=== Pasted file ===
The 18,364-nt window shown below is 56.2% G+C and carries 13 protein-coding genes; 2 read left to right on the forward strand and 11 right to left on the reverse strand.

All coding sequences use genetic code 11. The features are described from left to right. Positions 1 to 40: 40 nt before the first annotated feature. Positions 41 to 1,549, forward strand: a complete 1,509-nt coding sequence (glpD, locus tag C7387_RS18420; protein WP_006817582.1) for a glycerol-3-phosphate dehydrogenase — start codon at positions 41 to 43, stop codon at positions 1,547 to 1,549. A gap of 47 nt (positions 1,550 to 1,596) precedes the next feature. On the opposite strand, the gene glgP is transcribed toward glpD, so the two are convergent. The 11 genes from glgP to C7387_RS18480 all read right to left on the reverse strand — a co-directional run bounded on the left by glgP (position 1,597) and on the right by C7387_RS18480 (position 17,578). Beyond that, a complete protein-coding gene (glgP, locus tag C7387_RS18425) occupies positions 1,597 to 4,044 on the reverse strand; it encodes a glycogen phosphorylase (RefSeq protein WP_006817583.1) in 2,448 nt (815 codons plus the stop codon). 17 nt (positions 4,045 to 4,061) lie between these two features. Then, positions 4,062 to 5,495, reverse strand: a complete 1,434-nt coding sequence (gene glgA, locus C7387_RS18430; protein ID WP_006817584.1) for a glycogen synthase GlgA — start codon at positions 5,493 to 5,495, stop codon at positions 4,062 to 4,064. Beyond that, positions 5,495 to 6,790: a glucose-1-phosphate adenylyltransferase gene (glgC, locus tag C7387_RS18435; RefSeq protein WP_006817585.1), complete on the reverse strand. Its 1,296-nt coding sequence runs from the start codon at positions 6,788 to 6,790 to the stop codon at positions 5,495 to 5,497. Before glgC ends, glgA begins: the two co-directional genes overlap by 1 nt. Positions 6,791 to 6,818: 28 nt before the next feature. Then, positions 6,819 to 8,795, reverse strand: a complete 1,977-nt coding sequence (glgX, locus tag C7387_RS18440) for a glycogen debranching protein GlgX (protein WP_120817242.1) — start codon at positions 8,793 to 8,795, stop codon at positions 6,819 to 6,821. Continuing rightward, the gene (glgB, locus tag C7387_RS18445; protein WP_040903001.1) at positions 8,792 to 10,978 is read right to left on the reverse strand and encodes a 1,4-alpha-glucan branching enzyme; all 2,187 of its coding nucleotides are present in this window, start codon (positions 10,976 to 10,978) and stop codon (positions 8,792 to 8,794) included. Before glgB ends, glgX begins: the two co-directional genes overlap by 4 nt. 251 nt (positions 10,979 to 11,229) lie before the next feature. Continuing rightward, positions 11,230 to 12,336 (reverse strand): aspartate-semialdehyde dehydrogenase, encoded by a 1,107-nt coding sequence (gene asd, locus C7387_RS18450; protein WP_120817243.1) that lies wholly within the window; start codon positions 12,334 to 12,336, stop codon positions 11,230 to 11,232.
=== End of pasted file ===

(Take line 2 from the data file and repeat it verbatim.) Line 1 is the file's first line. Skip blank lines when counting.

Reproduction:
All coding sequences use genetic code 11. The features are described from left to right. Positions 1 to 40: 40 nt before the first annotated feature. Positions 41 to 1,549, forward strand: a complete 1,509-nt coding sequence (glpD, locus tag C7387_RS18420; protein WP_006817582.1) for a glycerol-3-phosphate dehydrogenase — start codon at positions 41 to 43, stop codon at positions 1,547 to 1,549. A gap of 47 nt (positions 1,550 to 1,596) precedes the next feature. On the opposite strand, the gene glgP is transcribed toward glpD, so the two are convergent. The 11 genes from glgP to C7387_RS18480 all read right to left on the reverse strand — a co-directional run bounded on the left by glgP (position 1,597) and on the right by C7387_RS18480 (position 17,578). Beyond that, a complete protein-coding gene (glgP, locus tag C7387_RS18425) occupies positions 1,597 to 4,044 on the reverse strand; it encodes a glycogen phosphorylase (RefSeq protein WP_006817583.1) in 2,448 nt (815 codons plus the stop codon). 17 nt (positions 4,045 to 4,061) lie between these two features. Then, positions 4,062 to 5,495, reverse strand: a complete 1,434-nt coding sequence (gene glgA, locus C7387_RS18430; protein ID WP_006817584.1) for a glycogen synthase GlgA — start codon at positions 5,493 to 5,495, stop codon at positions 4,062 to 4,064. Beyond that, positions 5,495 to 6,790: a glucose-1-phosphate adenylyltransferase gene (glgC, locus tag C7387_RS18435; RefSeq protein WP_006817585.1), complete on the reverse strand. Its 1,296-nt coding sequence runs from the start codon at positions 6,788 to 6,790 to the stop codon at positions 5,495 to 5,497. Before glgC ends, glgA begins: the two co-directional genes overlap by 1 nt. Positions 6,791 to 6,818: 28 nt before the next feature. Then, positions 6,819 to 8,795, reverse strand: a complete 1,977-nt coding sequence (glgX, locus tag C7387_RS18440) for a glycogen debranching protein GlgX (protein WP_120817242.1) — start codon at positions 8,793 to 8,795, stop codon at positions 6,819 to 6,821. Continuing rightward, the gene (glgB, locus tag C7387_RS18445; protein WP_040903001.1) at positions 8,792 to 10,978 is read right to left on the reverse strand and encodes a 1,4-alpha-glucan branching enzyme; all 2,187 of its coding nucleotides are present in this window, start codon (positions 10,976 to 10,978) and stop codon (positions 8,792 to 8,794) included. Before glgB ends, glgX begins: the two co-directional genes overlap by 4 nt. 251 nt (positions 10,979 to 11,229) lie before the next feature. Continuing rightward, positions 11,230 to 12,336 (reverse strand): aspartate-semialdehyde dehydrogenase, encoded by a 1,107-nt coding sequence (gene asd, locus C7387_RS18450; protein WP_120817243.1) that lies wholly within the window; start codon positions 12,334 to 12,336, stop codon positions 11,230 to 11,232.